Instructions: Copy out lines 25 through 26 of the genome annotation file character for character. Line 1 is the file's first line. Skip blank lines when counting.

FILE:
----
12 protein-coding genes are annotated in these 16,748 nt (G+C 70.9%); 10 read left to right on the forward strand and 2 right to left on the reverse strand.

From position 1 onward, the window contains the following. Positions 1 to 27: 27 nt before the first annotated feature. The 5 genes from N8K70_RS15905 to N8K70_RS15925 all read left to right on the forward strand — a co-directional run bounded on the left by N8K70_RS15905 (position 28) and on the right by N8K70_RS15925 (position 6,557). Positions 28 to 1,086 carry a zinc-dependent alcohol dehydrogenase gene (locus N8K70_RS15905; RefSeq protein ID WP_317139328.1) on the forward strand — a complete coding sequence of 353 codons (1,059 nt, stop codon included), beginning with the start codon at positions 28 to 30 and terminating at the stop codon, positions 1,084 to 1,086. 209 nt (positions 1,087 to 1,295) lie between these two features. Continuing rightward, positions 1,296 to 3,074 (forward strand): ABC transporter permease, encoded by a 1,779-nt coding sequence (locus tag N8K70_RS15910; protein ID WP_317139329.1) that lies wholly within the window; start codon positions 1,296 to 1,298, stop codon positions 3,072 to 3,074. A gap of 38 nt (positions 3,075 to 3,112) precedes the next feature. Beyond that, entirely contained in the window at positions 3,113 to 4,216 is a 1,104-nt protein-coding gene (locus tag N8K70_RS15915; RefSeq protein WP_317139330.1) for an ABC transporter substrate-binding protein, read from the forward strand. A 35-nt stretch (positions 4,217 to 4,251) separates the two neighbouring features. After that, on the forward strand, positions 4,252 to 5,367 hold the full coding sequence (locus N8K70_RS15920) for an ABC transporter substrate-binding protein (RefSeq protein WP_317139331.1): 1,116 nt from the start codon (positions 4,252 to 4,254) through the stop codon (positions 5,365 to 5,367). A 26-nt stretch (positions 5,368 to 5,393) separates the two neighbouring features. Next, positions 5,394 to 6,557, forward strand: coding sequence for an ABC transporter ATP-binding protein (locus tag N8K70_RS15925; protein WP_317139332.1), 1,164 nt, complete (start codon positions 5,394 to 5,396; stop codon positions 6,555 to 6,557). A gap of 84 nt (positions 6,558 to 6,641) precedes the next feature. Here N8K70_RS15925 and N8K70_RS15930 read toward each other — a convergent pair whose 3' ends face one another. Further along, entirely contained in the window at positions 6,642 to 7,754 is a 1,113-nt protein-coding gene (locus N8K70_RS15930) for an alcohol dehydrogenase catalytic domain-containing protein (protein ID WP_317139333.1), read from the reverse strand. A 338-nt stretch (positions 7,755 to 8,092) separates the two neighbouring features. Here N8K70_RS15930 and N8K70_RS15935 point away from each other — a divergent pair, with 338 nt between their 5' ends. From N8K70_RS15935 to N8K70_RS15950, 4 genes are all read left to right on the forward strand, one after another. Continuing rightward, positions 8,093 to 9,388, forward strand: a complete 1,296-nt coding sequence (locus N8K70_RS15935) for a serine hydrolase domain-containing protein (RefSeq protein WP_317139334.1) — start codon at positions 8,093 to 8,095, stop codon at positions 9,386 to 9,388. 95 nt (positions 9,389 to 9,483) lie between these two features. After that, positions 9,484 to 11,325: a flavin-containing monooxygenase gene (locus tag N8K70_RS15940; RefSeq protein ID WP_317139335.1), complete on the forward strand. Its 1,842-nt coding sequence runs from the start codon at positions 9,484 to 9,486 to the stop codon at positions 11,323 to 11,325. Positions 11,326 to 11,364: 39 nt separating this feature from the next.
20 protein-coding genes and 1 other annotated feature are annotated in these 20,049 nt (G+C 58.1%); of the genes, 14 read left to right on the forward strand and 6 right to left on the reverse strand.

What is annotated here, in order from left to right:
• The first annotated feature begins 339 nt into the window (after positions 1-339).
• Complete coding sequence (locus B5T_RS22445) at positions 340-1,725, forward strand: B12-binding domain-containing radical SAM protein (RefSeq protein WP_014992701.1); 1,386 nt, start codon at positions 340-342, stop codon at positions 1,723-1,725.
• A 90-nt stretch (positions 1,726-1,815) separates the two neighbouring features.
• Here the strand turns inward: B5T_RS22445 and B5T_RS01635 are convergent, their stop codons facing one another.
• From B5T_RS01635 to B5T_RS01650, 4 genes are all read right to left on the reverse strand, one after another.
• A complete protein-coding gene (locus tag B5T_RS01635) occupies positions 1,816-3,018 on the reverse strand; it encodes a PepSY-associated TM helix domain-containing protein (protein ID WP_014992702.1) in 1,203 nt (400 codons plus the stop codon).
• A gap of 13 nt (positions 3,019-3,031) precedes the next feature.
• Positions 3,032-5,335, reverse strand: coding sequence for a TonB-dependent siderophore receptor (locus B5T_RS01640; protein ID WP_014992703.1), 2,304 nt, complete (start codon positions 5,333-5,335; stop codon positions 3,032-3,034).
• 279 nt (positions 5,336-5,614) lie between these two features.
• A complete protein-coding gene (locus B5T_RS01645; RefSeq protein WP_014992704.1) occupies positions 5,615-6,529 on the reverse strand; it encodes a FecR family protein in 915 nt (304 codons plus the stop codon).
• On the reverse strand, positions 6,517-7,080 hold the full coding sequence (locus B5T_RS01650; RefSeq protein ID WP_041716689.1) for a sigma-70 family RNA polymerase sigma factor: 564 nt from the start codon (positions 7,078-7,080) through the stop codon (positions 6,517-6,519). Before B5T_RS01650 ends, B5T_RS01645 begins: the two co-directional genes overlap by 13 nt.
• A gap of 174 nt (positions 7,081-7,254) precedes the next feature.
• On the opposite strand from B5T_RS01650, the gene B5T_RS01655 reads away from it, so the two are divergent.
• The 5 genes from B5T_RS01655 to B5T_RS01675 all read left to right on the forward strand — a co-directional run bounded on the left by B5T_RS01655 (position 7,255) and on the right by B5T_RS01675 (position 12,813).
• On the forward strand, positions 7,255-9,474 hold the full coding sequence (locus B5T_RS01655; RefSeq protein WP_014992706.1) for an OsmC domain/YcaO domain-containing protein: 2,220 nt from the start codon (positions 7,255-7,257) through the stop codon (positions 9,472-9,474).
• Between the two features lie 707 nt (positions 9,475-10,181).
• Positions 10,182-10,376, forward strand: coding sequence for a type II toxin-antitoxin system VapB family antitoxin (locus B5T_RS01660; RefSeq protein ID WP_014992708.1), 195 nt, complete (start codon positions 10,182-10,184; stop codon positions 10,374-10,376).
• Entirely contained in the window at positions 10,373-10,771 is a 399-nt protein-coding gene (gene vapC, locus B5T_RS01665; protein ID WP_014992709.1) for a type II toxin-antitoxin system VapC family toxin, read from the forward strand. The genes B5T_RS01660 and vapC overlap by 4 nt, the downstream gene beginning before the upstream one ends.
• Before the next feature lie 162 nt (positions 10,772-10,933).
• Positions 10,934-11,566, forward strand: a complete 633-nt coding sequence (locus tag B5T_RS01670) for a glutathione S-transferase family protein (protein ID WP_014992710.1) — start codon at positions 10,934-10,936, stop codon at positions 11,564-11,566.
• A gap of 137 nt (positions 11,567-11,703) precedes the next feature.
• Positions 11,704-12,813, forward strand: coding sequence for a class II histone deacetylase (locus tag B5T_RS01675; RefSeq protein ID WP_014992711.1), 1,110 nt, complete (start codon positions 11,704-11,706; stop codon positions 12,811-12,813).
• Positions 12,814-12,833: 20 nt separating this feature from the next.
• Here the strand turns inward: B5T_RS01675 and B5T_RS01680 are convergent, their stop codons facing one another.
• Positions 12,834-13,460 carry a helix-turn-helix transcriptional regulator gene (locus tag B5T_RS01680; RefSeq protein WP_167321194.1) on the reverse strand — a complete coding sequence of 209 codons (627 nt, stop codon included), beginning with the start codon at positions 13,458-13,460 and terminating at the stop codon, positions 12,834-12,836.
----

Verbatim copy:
• A gap of 137 nt (positions 11,567-11,703) precedes the next feature.
• Positions 11,704-12,813, forward strand: coding sequence for a class II histone deacetylase (locus tag B5T_RS01675; RefSeq protein ID WP_014992711.1), 1,110 nt, complete (start codon positions 11,704-11,706; stop codon positions 12,811-12,813).